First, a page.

It takes two to ride
Blind people can’t cycle? Says who?
Our OP colleagues, Franck Kermoal and Flavien Evaristo, have been keen cyclists for years. So when they decided to engage in charity work, they did not want to settle for just raising funds. Together with their friends they decided to do something special: accompanied tandem cycling rides for blind and visually impaired people. But before the tandem teams can pedal away, lots of preparation is necessary, both for the blind (or visually impaired) ‘passengers’ and for their ‘pilots’.
So far, 17 pilots have completed the necessary training and first aid course. The trickiest part of the training is a blindfolded slalom, which allows pilots to experience the feeling their passengers will have. Not everybody managed this — even some of the experienced cyclists lost their balance.
The passengers also need to pass a test, to check how they behave on the road and make sure they feel safe on the bicycle. Once they have passed the test they can join the association and enjoy accompanied cycling.
Before the rides start, both partners put on special high-visibility gear. They use custom tandems with adjusted seats, headlights and tyres. Soon everyone will also have their own personal seat. Comfort is important as a typical ride can be between 30 and 70 km, even if, as a rule, the passengers are not very sporty.
The rides take place from April until the end of September and, if the weather is good like this year, during the first half of October. They always take place at the weekend, when pilots can spare some time. Demand is high: ‘we have more interested people than pilots available for them; that’s why we plan to train more cyclists’, say Franck and Flavien.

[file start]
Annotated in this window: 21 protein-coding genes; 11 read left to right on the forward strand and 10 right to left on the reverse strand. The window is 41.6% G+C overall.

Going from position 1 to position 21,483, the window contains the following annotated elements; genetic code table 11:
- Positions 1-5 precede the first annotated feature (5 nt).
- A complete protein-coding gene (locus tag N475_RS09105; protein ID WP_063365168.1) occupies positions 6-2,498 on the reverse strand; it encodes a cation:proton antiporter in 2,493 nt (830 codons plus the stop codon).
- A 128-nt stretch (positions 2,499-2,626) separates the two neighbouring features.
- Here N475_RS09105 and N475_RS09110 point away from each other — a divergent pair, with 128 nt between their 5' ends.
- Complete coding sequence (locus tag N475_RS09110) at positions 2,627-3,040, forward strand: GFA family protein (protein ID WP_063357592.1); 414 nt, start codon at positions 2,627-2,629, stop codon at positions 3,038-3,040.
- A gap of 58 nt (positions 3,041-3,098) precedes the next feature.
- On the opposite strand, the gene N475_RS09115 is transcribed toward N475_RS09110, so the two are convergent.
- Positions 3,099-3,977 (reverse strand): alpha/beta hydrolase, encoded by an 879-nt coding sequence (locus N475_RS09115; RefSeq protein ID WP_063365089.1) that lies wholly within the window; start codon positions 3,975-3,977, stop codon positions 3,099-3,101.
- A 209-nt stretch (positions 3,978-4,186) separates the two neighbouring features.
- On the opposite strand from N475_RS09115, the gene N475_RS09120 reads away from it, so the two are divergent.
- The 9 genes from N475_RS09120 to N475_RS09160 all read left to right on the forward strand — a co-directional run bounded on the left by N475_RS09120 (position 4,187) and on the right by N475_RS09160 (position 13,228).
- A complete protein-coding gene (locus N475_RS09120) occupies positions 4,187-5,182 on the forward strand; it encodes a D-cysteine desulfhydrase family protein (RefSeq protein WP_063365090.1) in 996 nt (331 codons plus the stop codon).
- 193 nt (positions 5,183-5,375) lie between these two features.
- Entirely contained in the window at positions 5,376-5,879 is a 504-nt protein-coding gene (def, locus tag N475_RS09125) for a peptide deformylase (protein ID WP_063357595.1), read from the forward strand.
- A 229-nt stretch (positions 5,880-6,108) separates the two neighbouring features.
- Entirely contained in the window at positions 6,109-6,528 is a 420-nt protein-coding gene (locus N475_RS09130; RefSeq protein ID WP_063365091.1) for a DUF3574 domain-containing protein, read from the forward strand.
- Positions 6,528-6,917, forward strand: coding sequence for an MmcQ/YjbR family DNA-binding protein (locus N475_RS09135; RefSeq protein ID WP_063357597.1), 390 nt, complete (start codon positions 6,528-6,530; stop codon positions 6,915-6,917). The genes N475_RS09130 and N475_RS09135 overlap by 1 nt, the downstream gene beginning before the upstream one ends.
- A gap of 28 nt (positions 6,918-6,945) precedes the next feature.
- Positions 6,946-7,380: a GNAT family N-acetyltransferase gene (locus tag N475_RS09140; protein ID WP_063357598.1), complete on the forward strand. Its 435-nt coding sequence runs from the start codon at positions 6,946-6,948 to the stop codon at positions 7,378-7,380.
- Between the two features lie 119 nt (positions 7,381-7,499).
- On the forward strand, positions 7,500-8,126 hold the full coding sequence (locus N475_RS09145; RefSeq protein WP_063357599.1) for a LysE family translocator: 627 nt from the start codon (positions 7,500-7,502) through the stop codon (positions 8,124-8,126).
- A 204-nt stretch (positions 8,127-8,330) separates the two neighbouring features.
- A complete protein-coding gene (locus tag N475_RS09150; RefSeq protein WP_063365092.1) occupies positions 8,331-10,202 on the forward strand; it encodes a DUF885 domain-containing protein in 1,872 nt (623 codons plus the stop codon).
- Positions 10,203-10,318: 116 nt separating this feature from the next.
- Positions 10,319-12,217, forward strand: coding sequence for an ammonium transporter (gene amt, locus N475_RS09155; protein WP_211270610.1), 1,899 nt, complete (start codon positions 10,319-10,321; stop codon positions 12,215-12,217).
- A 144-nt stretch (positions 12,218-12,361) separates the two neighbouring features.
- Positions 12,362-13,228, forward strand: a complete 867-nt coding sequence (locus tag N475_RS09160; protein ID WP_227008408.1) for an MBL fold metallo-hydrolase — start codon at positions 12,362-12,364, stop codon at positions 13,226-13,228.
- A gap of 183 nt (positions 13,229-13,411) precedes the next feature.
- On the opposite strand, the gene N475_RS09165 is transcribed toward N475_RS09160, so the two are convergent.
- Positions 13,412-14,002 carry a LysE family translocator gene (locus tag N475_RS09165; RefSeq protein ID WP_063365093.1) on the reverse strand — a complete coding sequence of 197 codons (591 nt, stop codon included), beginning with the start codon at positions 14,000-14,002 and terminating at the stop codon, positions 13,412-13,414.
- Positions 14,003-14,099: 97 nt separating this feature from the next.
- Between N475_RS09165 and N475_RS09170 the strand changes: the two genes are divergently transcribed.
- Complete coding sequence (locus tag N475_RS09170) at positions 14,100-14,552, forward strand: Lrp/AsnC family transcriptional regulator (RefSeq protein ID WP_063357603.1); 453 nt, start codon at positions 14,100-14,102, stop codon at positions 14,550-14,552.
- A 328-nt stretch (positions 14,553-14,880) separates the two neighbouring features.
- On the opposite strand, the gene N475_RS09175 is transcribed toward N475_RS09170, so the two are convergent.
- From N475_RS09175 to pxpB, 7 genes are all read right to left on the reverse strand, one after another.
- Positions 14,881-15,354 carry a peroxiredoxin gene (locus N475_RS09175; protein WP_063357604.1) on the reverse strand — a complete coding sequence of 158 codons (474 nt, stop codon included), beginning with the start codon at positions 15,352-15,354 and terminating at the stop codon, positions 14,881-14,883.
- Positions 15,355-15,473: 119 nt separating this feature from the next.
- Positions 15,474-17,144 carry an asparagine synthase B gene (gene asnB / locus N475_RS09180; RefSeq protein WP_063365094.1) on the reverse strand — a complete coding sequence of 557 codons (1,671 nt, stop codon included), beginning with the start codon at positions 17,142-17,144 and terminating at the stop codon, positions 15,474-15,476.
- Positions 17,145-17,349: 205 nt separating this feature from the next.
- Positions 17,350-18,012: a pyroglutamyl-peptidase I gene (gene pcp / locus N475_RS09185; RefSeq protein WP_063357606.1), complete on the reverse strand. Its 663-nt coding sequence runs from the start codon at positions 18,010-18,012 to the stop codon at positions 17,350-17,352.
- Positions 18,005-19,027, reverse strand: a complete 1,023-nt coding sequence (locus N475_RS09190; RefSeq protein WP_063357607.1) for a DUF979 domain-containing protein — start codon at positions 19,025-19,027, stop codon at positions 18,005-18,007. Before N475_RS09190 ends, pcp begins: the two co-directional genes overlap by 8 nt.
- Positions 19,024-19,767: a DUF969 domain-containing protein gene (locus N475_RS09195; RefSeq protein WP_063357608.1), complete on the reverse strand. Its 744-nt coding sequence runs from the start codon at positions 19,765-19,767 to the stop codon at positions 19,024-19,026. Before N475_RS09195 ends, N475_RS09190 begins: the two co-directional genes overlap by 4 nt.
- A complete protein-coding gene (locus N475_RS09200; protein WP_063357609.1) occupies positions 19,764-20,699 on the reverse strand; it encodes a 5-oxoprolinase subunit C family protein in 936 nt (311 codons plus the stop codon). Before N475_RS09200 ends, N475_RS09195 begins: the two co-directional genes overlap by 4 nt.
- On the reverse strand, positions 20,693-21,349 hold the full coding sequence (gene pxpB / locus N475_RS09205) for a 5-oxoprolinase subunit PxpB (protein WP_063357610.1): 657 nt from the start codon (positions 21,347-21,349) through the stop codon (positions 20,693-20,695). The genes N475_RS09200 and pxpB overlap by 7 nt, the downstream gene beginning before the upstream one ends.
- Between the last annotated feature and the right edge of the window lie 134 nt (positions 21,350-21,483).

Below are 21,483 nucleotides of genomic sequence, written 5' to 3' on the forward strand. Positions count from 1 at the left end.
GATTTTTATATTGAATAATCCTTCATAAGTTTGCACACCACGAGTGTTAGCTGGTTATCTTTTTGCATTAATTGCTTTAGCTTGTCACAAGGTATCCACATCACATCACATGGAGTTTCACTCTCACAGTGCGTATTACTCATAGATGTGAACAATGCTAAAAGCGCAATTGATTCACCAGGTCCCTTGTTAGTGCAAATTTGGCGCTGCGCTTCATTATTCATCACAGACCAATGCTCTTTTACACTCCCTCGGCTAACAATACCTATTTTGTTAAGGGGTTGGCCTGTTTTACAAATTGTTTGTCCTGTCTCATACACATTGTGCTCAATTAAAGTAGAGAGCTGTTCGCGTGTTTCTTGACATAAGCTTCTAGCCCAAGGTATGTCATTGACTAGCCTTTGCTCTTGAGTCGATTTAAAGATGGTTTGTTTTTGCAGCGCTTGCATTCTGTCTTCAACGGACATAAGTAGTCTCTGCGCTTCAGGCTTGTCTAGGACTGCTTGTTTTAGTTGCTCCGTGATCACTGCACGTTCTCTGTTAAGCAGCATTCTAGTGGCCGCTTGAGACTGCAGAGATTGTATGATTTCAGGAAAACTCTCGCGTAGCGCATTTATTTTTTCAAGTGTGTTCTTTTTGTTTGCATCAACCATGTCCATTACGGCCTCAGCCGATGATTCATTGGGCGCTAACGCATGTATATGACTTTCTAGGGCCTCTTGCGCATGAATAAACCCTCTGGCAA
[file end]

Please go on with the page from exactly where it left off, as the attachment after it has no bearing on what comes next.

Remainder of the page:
As the pair on the tandem have to understand each other, pilots speak French, but also English, German, Italian, Luxembourgish and Portuguese. Most are men, but there is also one female pilot.
Eight passengers have used the association one or more times. They are between 24 and 62 years old, and with various builds going up to around 130 kg. It’s important to correctly pair the guide and the passenger. ‘If someone heavy loses balance, a light pilot will not be able to correct this’, explains Franck.
The association 'Les Tandems de la Vue' will participate in a spinning day in "Luxexpo - The Cube", this Sunday, 21 October.
At this event, organised to promote organ donations, more than 1.200 people will practise spinning during the day. The group (50 members and all the passengers) will be on bikes from 1.15 pm.
Two other OP colleagues are also involved in the work of the association: Roberto Di Iacovo is a pilot and Jacqueline Koczorowski is a member of the Administrative Council.
Would you like to help ‘Les Tandems de la Vue’ as a member, or maybe even become a pilot? Or do you know someone who can’t see, but wants to cycle? You can read the association’s materials (see below), or contact Franck and Flavien.